· A manifestation of willingness to enter into a bargain is not an offer if the person to whom it is addressed knows or has reason to know that the person making it does not intend to conclude a bargain until he has made a further manifestation of assent.
Rules on Effective Date
’s duty of performance under any option contract so created is condition al on completion or tender of the invited performance in accordance with the terms of the offer.
§ Offeror is bound if offeree begins performance or tenders performance within the stated time period- because it creates an option contract.
Cook v. Caldwell Banker
Issue: Was there a breach of bonus agreement?
Rule of Substantial Performance- Substantial performance amounts to acceptance
· Offer may not be revoked when offeree has conducted substantial performance towards agreement.
*The shift in modern unilateral contract law is the protection of the offeree. In classical law, the offeree was seen as taking the risk when entering a unilateral agreement.
There are two types of remedies:
· Specific Performance
Contractual Remedies Protect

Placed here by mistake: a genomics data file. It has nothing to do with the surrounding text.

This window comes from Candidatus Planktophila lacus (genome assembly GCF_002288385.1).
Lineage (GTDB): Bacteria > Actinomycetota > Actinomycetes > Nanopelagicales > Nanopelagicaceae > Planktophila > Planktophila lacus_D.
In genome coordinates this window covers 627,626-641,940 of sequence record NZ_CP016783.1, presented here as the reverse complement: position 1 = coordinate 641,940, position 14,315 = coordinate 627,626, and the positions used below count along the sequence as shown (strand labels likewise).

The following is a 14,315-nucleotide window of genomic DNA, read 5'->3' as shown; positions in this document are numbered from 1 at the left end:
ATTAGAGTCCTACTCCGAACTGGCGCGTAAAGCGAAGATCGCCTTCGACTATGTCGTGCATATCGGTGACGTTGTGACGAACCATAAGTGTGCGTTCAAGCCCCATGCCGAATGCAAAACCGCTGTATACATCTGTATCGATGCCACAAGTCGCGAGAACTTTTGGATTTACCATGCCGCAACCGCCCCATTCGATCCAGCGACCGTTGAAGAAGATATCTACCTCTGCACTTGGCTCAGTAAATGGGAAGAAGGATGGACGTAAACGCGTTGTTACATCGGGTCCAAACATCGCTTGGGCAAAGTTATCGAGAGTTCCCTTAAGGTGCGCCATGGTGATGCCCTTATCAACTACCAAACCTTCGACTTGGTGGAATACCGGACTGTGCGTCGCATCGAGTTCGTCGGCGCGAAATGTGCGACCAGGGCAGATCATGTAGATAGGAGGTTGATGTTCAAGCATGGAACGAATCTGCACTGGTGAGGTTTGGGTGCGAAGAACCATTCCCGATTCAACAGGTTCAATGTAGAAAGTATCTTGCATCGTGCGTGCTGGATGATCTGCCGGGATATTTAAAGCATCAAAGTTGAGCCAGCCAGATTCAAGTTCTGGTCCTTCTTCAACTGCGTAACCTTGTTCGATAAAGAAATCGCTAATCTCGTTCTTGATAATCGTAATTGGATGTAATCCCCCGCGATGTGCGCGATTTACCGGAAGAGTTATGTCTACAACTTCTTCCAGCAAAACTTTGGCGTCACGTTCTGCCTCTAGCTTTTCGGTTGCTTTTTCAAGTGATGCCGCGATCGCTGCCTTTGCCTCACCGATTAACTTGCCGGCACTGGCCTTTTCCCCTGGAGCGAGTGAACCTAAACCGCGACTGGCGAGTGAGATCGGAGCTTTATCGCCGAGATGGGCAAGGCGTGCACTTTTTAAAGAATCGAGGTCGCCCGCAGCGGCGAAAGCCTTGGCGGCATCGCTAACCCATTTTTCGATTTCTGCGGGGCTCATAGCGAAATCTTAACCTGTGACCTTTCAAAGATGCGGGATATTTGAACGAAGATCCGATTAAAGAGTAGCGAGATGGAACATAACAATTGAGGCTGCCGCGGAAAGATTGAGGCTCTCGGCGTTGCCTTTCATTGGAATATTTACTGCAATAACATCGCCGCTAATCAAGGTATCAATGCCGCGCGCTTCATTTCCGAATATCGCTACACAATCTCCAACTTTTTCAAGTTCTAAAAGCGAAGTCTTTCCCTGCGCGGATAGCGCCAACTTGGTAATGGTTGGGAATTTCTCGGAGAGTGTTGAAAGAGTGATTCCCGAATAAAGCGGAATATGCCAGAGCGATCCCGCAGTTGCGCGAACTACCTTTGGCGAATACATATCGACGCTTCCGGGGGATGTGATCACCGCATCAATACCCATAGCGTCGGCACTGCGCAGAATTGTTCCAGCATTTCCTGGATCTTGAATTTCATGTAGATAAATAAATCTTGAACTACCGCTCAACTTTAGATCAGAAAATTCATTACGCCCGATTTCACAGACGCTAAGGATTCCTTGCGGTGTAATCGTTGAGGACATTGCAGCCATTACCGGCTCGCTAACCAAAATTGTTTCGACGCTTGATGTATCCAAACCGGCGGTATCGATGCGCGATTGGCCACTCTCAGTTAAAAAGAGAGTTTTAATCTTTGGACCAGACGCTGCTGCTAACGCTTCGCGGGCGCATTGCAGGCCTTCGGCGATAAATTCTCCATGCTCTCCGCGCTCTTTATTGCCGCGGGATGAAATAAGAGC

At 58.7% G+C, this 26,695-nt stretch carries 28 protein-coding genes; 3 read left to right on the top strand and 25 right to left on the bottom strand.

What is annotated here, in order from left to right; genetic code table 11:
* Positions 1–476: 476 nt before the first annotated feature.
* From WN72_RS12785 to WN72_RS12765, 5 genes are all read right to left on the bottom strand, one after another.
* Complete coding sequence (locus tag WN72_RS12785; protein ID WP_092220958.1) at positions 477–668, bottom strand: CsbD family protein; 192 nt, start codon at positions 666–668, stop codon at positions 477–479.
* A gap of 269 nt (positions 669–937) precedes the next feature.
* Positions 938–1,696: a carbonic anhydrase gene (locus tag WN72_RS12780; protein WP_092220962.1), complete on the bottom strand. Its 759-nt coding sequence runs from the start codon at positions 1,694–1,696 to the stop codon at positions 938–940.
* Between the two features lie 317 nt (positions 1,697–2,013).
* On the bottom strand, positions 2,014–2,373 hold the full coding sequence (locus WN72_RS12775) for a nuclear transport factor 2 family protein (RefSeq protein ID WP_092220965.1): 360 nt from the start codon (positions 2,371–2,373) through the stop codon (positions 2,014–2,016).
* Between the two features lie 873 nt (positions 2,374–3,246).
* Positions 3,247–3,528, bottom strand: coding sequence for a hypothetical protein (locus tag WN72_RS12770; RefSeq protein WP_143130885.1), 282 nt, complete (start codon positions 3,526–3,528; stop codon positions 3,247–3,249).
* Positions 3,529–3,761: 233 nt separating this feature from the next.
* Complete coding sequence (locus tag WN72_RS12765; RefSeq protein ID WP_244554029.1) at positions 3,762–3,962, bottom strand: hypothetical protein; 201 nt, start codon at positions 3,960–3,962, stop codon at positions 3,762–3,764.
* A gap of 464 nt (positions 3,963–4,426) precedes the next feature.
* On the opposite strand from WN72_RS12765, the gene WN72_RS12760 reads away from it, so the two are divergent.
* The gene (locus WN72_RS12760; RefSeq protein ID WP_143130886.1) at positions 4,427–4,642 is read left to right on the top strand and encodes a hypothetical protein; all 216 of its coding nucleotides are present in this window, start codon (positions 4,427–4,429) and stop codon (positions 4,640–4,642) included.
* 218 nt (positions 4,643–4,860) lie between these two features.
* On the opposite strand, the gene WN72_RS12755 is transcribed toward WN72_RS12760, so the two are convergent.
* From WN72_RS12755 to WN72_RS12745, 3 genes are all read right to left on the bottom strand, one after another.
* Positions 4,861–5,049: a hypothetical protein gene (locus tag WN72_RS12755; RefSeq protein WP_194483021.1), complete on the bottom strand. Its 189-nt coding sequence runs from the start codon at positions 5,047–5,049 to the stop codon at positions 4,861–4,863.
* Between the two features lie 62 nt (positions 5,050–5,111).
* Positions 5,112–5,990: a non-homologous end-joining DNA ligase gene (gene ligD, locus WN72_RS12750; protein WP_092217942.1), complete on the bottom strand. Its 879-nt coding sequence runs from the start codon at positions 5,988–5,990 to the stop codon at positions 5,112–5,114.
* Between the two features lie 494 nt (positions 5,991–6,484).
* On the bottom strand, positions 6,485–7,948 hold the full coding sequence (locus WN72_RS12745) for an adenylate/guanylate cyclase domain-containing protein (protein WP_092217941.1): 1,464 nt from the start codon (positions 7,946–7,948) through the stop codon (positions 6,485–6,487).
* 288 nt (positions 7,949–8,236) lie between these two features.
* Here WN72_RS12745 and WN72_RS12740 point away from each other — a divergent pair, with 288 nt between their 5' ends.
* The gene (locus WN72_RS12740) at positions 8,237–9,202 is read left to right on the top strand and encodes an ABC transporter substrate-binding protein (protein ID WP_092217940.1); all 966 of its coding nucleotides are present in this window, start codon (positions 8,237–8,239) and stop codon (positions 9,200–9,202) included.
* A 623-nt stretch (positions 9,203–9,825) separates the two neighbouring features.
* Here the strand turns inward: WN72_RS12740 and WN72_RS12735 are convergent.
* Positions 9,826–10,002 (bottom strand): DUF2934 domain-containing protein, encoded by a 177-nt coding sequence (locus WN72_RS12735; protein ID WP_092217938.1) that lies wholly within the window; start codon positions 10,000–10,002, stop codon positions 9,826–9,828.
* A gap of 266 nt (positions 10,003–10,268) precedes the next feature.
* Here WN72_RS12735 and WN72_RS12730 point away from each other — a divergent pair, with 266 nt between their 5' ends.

UCC (Uniform Commercial Code)
· Art II- Deals with Sale of Goods (any tangible movable property)
o Excludes services, real estate, intellectual property, lease agreements
· Applies to the following types of contracts:
How do common law and Art 2 work together?
· Rule 1: Where the article becomes applicable, it is used. Otherwise, common law controls
· Rule 2: Common law supplies the understanding of terms in the article.
Harlow & Jones, Inc. v. Advance Steel Co.
Facts: Breach claim brought by seller (Harlow) against Advance Steel (Buyer). Advance told VanAs he was interested in purchasing 1000 tons of the shipment of steel. VanAs relayed the msg to Greeve (pres of Harlow).
· July 9- Greeve mailed Stewart sales form confirming sale of 1000 metric tons of cold-rolled steel w/ shipment from a European port during Sep-Oct 1974. Harlow never signed or returned enclosed copy as requested.
· July 19- Steward prepared worksheet for the transaction in question and mailed Advance’s purchase order w/ the amt quantities, specs (w/ minor revisions) and shipping dates as Harlow’s confirmation form.
· July 25- Harlow received Advance’s PO
· Steel was shipped in three shipments
· Nov 14- Remaining balance of steel shipped from Antwerp
· Nov 27- Steel arrived in Detroit
Oct 29- Dated letter sent to Harlow rejecting final shipment for